Communities of color in New York City rely heavily on public infrastructure, whether it’s the student who needs the library for internet access, the senior who relies on the senior center for social connections, the owner of a black business needing a job in the city to grow their business, or the family waiting in their neighborhood playground for a comfort station.
For too long, we have accepted that building or improving our parks, community centers and libraries is slow and expensive, that improvements will come over time, that unwieldy bureaucracy reigns supreme. This must stop now.
Changing the way our local government builds things isn’t flashy, yet billions of taxpayer dollars are spent each year making an incredible difference in the daily lives of New Yorkers. That’s why we care about a reform effort launched by a task force convened by Mayor Adams and comprised of diverse labor leaders, the minority and women-owned (M/WBE) business community, and the construction industry. .
The Capital Process Reform Task Force rolled up its sleeves and developed 39 recommendations (nine of which require state legislation) that, taken together, will cut years off capital projects and save tens of millions of dollars each year.
But building faster and cheaper does not make for a successful reform effort. We must ensure opportunities for our disadvantaged businesses, which are addressed in several key recommendations from the task force. We should increase the threshold below which the city can use a streamlined procurement process if it contracts with M/WBE. The city should be able to build a centralized mentoring program similar to the successful programs at the School Construction Authority and the Metropolitan Transportation Authority that combine capacity building support with contracting opportunities.
We must also address insurance, a significant barrier for M/WBEs and small contractors who often struggle to find affordable and competitive insurance options. High insurance premiums make these businesses less competitive, because they pass higher costs on to public owners in the form of higher bid prices.
The City should be able to use both owner-controlled insurance programs and contractor-controlled insurance programs, which are comprehensive general insurance programs common on public and private sector construction projects. These programs create safe workplaces with clear security standards while removing a significant barrier to entry for M/WBEs.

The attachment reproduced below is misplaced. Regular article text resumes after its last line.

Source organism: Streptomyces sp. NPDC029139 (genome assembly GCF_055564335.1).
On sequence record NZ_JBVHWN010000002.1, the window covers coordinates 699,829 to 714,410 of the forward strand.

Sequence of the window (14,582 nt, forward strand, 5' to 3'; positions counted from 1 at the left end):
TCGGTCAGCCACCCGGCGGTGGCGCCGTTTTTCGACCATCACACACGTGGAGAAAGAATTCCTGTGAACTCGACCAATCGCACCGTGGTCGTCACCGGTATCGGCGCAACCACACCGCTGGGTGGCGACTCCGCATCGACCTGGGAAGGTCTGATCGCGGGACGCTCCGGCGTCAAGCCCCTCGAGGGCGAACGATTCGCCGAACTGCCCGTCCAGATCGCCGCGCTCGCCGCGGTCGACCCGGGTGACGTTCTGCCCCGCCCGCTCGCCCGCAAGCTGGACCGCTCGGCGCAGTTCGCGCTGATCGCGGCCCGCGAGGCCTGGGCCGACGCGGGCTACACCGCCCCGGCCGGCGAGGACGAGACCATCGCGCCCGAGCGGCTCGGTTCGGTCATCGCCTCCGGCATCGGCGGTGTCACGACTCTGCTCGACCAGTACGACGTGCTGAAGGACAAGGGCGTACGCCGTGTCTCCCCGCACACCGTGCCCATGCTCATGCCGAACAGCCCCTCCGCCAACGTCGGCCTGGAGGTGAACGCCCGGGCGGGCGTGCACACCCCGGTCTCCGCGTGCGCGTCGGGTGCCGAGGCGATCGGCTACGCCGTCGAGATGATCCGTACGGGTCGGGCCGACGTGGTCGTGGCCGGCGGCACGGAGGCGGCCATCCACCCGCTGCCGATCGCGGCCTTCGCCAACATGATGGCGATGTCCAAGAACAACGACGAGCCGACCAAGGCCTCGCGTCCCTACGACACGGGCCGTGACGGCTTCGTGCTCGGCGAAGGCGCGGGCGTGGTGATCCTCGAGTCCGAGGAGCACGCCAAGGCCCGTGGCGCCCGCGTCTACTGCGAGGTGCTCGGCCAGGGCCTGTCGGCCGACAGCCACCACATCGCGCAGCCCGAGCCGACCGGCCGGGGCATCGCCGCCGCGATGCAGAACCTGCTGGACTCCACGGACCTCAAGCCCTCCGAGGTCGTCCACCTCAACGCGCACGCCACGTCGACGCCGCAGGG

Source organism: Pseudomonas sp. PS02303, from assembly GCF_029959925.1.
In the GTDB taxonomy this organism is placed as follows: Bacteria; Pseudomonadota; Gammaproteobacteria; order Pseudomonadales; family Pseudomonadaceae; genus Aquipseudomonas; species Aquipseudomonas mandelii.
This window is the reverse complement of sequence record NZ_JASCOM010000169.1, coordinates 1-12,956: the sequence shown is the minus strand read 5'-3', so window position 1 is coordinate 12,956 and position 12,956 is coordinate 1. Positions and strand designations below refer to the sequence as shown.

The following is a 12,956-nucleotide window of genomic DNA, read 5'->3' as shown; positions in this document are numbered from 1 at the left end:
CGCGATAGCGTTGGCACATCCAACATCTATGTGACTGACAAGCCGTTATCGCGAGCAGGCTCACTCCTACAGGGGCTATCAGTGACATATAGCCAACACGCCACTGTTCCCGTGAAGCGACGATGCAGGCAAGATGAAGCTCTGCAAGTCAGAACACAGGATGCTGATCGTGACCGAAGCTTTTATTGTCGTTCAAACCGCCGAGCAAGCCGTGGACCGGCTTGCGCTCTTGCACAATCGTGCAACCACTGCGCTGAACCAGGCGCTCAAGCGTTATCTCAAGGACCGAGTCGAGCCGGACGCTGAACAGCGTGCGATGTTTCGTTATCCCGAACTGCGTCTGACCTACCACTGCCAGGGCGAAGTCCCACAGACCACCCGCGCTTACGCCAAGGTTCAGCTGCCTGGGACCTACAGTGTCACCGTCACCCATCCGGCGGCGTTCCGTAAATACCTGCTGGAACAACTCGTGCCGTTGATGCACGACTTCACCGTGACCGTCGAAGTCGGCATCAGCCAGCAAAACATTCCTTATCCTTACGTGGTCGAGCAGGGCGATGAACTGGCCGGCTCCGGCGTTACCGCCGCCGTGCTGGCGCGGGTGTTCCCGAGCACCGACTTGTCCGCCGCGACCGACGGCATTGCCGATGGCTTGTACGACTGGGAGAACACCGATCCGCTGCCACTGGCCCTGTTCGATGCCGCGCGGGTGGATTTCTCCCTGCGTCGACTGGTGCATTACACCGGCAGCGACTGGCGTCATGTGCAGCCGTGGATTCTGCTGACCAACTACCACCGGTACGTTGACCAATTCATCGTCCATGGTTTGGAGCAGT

The task force also recommended creating a New York State Insurance Fund pilot program to provide an additional insurance option for M/WBEs and small contractors. In addition, the task force also recommends allowing the city to use alternative project delivery methods, which we know can increase the use of M/WBE while providing much faster results for communities. For example, during the COVID emergency, when the city temporarily had access to many of these essential tools, the Department of Design and Construction built COVID testing sites in an average of seven days with 55% M/WBE utilization and built three permanent health care centers. installations in an average of 192 days with a 46% utilization M/WBE.
The state budget process is upon us, and this is our window of opportunity to act on the nine state legislative proposals recommended by the task force so that, outside of an emergency context, the city can use tools that we know work well. and simultaneously invest in M/WBE. Reforming the capital process will improve the lives of all New Yorkers, but it will have an even greater impact on communities of color. This is not only because our communities are disproportionately dependent on public works, but also because the reforms will level the playing field for M/WBEs.
Let’s make this the moment that we commit to providing real opportunities for M/WBE while providing world-class facilities and infrastructure to our communities. This set of proposals may not grab headlines or be discussed at the dinner table, but its impact will be felt by the communities we represent, who have had to wait too long for our government to deliver.
Dukes is president of the NAACP New York State Conference.